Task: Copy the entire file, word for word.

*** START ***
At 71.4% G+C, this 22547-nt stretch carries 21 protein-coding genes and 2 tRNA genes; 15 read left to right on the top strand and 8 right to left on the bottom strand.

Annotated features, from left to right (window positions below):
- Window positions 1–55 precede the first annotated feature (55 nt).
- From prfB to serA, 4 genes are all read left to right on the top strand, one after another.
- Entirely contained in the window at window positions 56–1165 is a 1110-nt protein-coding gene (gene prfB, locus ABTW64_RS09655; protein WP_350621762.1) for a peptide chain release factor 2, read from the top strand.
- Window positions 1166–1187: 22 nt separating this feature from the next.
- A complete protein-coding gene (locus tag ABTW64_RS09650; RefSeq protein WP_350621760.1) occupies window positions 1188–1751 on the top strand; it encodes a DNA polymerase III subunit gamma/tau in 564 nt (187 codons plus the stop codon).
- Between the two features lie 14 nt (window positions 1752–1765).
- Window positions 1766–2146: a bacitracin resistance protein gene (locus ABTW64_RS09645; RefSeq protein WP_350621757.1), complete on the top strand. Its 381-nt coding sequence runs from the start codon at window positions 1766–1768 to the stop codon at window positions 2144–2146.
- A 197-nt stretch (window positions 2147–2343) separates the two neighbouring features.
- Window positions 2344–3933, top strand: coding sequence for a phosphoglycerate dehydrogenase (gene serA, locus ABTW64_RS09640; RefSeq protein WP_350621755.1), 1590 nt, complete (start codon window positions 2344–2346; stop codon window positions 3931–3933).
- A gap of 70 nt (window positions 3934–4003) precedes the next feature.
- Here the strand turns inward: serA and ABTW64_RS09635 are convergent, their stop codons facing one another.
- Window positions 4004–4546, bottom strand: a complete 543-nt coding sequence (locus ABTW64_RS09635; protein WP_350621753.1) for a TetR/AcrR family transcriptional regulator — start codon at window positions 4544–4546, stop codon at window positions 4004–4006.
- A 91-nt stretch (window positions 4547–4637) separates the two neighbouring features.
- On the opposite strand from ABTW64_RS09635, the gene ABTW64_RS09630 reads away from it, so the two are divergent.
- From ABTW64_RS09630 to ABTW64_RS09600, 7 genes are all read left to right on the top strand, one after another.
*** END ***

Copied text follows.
At 71.4% G+C, this 22547-nt stretch carries 21 protein-coding genes and 2 tRNA genes; 15 read left to right on the top strand and 8 right to left on the bottom strand.

Annotated features, from left to right (window positions below):
- Window positions 1–55 precede the first annotated feature (55 nt).
- From prfB to serA, 4 genes are all read left to right on the top strand, one after another.
- Entirely contained in the window at window positions 56–1165 is a 1110-nt protein-coding gene (gene prfB, locus ABTW64_RS09655; protein WP_350621762.1) for a peptide chain release factor 2, read from the top strand.
- Window positions 1166–1187: 22 nt separating this feature from the next.
- A complete protein-coding gene (locus tag ABTW64_RS09650; RefSeq protein WP_350621760.1) occupies window positions 1188–1751 on the top strand; it encodes a DNA polymerase III subunit gamma/tau in 564 nt (187 codons plus the stop codon).
- Between the two features lie 14 nt (window positions 1752–1765).
- Window positions 1766–2146: a bacitracin resistance protein gene (locus ABTW64_RS09645; RefSeq protein WP_350621757.1), complete on the top strand. Its 381-nt coding sequence runs from the start codon at window positions 1766–1768 to the stop codon at window positions 2144–2146.
- A 197-nt stretch (window positions 2147–2343) separates the two neighbouring features.
- Window positions 2344–3933, top strand: coding sequence for a phosphoglycerate dehydrogenase (gene serA, locus ABTW64_RS09640; RefSeq protein WP_350621755.1), 1590 nt, complete (start codon window positions 2344–2346; stop codon window positions 3931–3933).
- A gap of 70 nt (window positions 3934–4003) precedes the next feature.
- Here the strand turns inward: serA and ABTW64_RS09635 are convergent, their stop codons facing one another.
- Window positions 4004–4546, bottom strand: a complete 543-nt coding sequence (locus ABTW64_RS09635; protein WP_350621753.1) for a TetR/AcrR family transcriptional regulator — start codon at window positions 4544–4546, stop codon at window positions 4004–4006.
- A 91-nt stretch (window positions 4547–4637) separates the two neighbouring features.
- On the opposite strand from ABTW64_RS09635, the gene ABTW64_RS09630 reads away from it, so the two are divergent.
- From ABTW64_RS09630 to ABTW64_RS09600, 7 genes are all read left to right on the top strand, one after another.